Scotty’s Castle is closed until 2020
Built-in 1927 by wealthy insurance executive Albert Johnson, smack dab in the middle of Death Valley National Park, is Scotty’s Castle. A 32,000-square-foot two-story Spanish Villa in Grapevine Canyon.
If you are willing to traverse the barren landscape through sweltering summer temperatures, a trip to this magnificent piece of California’s history is well worth the sweat.
The main house replicates a Spanish-style manor with every amenity possible including a bordering chimes tower, upper music room, several guest rooms and theater and organ room.
A 270-foot pool was constructed but never completed. The tile that was to cover the swimming pool is still in storage inside the castle. Several socialites and celebrities of years past vacationed in the castle including Norman Rockwell, Betty Grable, and Will Rogers.
Park rangers in period costume offer guided living history tours of the main house interior 365 days a year. The tour lasts approximately 50 minutes and is every hour. No food or drink is allowed in the house, but cameras are. A chairlift is available to reach the second floor of Scotty’s Castle and wheelchairs are available on site.
The Underground Mysteries Tour explores the basement of Scotty’s Castle, utility tunnels, and powerhouse. It’s a fascinating look at the technology, which at the time was very advanced. You will also be able to see modern technology that the National Park Service is using to preserve the Castle.
The tour will lead you through part of the tunnel system that runs beneath the Castle, ending with a demonstration of the water wheel used to generate electricity for the site. This tour is completely separate from the house tour and lasts about an hour.
If you have not visited Scotty’s Castle before, visit the main house first. Ranger-guided hiking tours are available at Lower Vine Ranch on a seasonal basis, so call ahead. The tour is 2½ hours over a two-mile walk on a dirt road. This is not a suitable trip for the handicap or those who tire quickly. Tickets are $15 per person.
Written tour translations are available in multiple languages and English versions are available for hearing impaired visitors. There are no restrooms at the Lower Vine Ranch so be sure to make a pit stop at Scotty’s Castle or at the Grapevine Ranger Station. On the day of your tour be sure to wear good comfortable shoes.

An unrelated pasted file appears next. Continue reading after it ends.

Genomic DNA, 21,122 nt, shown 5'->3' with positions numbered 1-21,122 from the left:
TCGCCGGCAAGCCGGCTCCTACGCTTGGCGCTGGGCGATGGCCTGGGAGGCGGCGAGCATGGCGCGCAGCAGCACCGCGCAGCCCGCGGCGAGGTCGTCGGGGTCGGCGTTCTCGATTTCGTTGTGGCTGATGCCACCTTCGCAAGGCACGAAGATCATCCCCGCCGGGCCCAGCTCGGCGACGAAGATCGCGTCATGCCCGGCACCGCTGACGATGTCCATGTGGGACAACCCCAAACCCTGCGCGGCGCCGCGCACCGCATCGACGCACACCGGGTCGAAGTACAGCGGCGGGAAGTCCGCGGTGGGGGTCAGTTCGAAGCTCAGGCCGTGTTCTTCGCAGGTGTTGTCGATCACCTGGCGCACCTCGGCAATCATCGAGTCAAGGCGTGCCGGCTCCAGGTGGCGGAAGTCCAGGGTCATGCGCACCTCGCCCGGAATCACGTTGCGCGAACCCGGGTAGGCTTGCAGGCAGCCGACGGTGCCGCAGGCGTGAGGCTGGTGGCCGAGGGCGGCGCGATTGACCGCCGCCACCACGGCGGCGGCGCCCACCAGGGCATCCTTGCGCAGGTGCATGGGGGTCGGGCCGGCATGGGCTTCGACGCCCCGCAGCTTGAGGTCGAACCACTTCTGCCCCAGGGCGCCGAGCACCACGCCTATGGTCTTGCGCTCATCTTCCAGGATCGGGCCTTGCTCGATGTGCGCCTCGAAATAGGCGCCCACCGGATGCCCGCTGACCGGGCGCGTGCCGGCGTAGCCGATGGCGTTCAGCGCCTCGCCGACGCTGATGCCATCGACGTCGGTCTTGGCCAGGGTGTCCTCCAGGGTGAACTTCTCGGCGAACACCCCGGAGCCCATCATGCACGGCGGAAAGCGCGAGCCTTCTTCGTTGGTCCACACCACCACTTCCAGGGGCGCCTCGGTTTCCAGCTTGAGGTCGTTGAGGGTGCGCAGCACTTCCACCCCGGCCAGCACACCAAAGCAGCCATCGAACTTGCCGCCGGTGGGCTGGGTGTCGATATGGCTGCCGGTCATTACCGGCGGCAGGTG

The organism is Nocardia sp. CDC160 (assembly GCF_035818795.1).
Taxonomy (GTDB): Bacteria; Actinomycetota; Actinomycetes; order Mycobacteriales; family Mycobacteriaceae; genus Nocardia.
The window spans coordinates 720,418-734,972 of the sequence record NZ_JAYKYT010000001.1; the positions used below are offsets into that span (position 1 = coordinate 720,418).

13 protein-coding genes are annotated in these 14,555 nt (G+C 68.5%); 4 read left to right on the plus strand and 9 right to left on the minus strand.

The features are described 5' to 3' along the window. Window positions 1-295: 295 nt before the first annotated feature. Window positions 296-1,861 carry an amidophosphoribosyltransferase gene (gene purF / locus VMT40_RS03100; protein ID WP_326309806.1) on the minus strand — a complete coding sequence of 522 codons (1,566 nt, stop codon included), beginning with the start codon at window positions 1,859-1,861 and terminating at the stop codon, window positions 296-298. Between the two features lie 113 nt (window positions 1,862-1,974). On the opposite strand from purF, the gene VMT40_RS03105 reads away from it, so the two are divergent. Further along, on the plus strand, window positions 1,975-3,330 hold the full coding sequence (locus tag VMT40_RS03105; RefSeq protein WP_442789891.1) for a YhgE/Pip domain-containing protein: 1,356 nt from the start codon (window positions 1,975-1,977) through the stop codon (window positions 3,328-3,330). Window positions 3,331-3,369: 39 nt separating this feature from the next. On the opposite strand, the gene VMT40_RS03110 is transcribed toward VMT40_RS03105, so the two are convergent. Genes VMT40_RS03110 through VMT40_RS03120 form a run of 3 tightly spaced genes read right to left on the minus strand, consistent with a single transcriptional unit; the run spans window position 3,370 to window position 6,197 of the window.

Cameras are allowed to take lots of pictures. Death Valley is a dry zone, so bring bottled water, sunscreen, and insect repellent. There is a small snack bar available on site. Small children tend to become restless on a long tour, so consider that when bringing young ones.
Several events are held each season. Scotty’s Castle Organ Concert benefits the Theatre Organ and Chimes Tower Maintenance fund. It features a Welte-Mignon theater pipe organ with 1121 pipes, a grand piano, xylophone, chimes, orchestra bells, and a drum and cymbal assortment. Pipe organs like the one in Scotty’s Castle were used to accompany silent films.
Castle grounds and picnic areas are open from 7 am to 6 pm. The Castle Museum exhibit area opens at 8:30 am to 5:10 pm and features exhibits with the emphasis on both Scotty and Johnson.
The Natural History Association Bookstore opens 8:30 am to 5:10 pm as well. There is no lodging at the castle, with the nearest inside the park at Stovepipe Wells and Furnace Creek. Nevada has full services sixty miles from Scotty’s Castle. Mesquite Spring Campground is five miles south of the Castle.
The nearest gas stations are at Stovepipe Wells 45 miles south, Furnace Creek 53 miles south and Beatty, Nevada 60 miles. Scotty’s Castle is located approximately five hours drive from Los Angeles, and six from San Diego.